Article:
Many people who come into the rooms of Alcoholics Anonymous struggle with classifying themselves as alcoholics. Even though there is often a tremendous amount of evidence backing up the idea that they have an issue with alcohol, it can still be difficult for them to wrap their minds around the fact that they are abnormal drinkers.
Part of the reason for this is because alcoholism is an illness that uses denial as a weapon against the person afflicted. It is part of the mental peculiarity that comes along with being an abnormal drinker and as such, it causes many individuals to believe that they will one day be able to regain control of their drinking and return back to a time when it didn’t rule their life. Their illness tells them that their drinking just got a little out of hand because of the circumstances in their life and once everything settles down they will be able to drink normally again. This thought has caused a great many alcoholics to go back out and drink again, leaving them thoroughly confused when their abnormal drinking resurfaces.
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In fact, the idea that the abnormal drinker, or alcoholic, will one day be able to drink with impunity is the great obsession of every alcoholic. This thought feeds the small sliver of hope that maybe the alcoholic isn’t really alcoholic, and with enough will power and enough determination they can manage their drinking and live a normal life.
The issue is that alcoholism is not an illness of the will, but rather it is an obsession of the mind and an allergy of the body that forces the person afflicted to drink against their will. An individual who suffers from alcoholism will never be able to drink like a normal person and so even though it may be their deepest desire to do so, they must leave behind this delusion and accept their alcoholism, and all of its ramifications, if they ever hope to recover.
A Personal Story of an Abnormal Drinker
When I entered into treatment I was sure that I didn’t have an issue with alcohol or drugs. I mean maybe I knew that my cocaine and heroin habit might have gotten a little out of hand, which, by the way, is a typical thought for an abnormal drinker or drug user, but I didn’t really think I needed to get entirely sober, or even stop drinking. Complete abstinence? That just sounded crazy to me at the time. I couldn’t figure out why I had to give up all substances because I wasn’t yet ready to come to terms with the fact that it was, in fact, the drugs and alcohol that had ruined my life.
I am grateful to say though, that today that notion doesn’t sound crazy to me and I understand that as an abnormal drinker I cannot put any mood or mind altering substances into my body. However, I didn’t get to this point overnight. I spent the whole first year of my recovery chasing the great obsession that every abnormal drinker wishes to believe in the beginning, I thought that I could figure out a way to drink like a normal person. I tried every combination, drinking only on weekends, drinking only wine, not drinking at all, but nothing ever worked. I ended up blacking out almost every time I tried to drink, and pretty quickly, I began spending all of my money on cocaine. So I kept picking up white chips and kept feeling worse and worse every time I relapsed. No matter what combination or rules or limitations I tried to give myself, I could not stop once I had started, and I couldn’t control how much I used or drank. I was going crazy on a roller coaster of guilt, shame, and lack of control, I knew that I could always go back to the rooms, but I still had to see if I could master this controlled drinking thing. Turns out, it was controlling me more than I ever controlled it.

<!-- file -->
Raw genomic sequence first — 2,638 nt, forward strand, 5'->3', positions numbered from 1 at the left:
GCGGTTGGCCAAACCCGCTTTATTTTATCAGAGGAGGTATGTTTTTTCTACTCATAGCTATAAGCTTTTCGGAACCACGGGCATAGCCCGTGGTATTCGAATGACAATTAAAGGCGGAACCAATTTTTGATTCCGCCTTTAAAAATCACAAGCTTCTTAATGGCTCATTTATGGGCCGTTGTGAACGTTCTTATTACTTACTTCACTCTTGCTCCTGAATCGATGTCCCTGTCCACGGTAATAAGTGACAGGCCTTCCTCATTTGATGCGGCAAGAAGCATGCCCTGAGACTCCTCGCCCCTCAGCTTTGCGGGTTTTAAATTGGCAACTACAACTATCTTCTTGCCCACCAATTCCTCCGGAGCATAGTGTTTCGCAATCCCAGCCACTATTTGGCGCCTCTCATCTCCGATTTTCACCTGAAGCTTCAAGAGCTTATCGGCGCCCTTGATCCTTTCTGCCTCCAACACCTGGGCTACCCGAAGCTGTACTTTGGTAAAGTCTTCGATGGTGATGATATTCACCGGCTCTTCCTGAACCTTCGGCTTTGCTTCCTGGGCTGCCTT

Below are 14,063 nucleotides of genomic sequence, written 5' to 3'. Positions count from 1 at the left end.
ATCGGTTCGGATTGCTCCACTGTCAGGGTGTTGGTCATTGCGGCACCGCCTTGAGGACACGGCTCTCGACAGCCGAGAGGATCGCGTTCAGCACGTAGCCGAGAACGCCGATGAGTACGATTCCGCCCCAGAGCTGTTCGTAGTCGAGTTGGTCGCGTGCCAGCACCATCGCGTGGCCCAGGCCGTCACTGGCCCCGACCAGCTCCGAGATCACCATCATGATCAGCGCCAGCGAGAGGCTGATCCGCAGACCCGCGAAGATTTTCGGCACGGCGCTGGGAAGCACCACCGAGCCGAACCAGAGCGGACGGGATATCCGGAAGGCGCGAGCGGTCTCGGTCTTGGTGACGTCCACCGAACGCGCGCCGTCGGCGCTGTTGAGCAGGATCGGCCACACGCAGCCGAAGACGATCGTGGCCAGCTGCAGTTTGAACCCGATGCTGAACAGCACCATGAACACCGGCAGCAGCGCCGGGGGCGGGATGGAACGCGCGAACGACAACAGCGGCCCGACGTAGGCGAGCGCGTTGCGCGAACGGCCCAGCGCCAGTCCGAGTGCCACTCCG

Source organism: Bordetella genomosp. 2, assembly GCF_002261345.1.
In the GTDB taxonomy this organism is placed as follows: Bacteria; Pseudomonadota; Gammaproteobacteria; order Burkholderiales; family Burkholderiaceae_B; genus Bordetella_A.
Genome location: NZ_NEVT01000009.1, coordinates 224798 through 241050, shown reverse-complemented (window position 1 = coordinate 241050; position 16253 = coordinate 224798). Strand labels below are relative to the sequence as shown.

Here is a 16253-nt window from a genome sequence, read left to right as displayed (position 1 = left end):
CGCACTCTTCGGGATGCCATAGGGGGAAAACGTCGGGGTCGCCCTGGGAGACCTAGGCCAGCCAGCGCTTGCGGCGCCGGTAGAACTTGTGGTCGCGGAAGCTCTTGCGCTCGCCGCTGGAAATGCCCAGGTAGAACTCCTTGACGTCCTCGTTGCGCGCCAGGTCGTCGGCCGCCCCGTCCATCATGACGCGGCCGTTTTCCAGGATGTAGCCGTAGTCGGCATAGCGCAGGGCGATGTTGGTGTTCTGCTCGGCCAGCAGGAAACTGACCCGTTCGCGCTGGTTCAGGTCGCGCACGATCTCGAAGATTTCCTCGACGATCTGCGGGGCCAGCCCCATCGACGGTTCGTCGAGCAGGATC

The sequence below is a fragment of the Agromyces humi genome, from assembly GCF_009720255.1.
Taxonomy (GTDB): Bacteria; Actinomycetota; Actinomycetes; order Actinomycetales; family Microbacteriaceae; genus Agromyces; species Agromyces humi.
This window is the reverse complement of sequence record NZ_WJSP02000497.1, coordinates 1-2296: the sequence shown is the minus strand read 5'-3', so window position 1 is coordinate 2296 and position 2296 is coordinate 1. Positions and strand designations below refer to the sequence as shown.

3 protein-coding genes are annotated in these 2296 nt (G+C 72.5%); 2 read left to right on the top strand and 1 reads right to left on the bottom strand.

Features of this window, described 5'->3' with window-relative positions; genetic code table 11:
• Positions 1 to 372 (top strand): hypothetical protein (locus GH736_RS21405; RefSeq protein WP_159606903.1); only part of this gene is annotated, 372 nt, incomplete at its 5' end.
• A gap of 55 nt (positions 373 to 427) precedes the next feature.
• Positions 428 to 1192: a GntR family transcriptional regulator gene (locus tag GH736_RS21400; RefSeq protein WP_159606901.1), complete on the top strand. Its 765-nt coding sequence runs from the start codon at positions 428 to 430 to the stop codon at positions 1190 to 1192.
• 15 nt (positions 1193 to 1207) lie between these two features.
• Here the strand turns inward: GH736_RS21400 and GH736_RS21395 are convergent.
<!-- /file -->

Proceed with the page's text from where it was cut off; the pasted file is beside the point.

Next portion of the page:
Finally, while sitting in an old timers meeting that my friend dragged me to, I heard something that almost made me laugh out loud. The meeting was opened with a prayer, the preamble, and then a reading from the chapter More About Alcoholism from the Big Book of Alcoholics Anonymous:
“No person likes to think he is bodily and mentally different from his fellows. Therefore, it is not surprising that our drinking careers have been characterized by countless vain attempts to prove that somehow, someday he will control and enjoy his drinking. This is the great obsession of every abnormal drinker. The persistence of this illusion is astonishing. Many pursue it into the gates of insanity or death.”
At that moment, I realized I am NOT normal, I never will be normal, and this is just something I have to come to terms with. Since making that discovery, I learned that I had taken the First Step. Upon continuing with a sponsor, I learned that not only was I abnormal, which today I have become very grateful for, but that I could live a life that was better than anything I have ever known, so long as I was willing to continue working the Steps, and be willing to believe that a God of my own understanding would be the only solution from the spiritual, emotional, and physical torture that I had been enduring throughout my life.
Today I know that the obsession of every abnormal drinker was once in me, but that it is now only a distant memory. With the help of my sponsor, my God, and the people in the rooms of my fellowship, I know that being abnormal is what sets me apart. Call it cheesy, but today I think that I am abnormal because I choose to accept a higher purpose, I choose to utilize my knowledge and experience from the trials I have been through, to be of service to those who feel as I once felt. Today I am grateful for my abnormal, alcoholic, drug addict mind because I can help people who need it and I can live by a set of spiritual principles. Today I can try to be the best person I can be, and I know that the obsession to drink or drug has truly been lifted.
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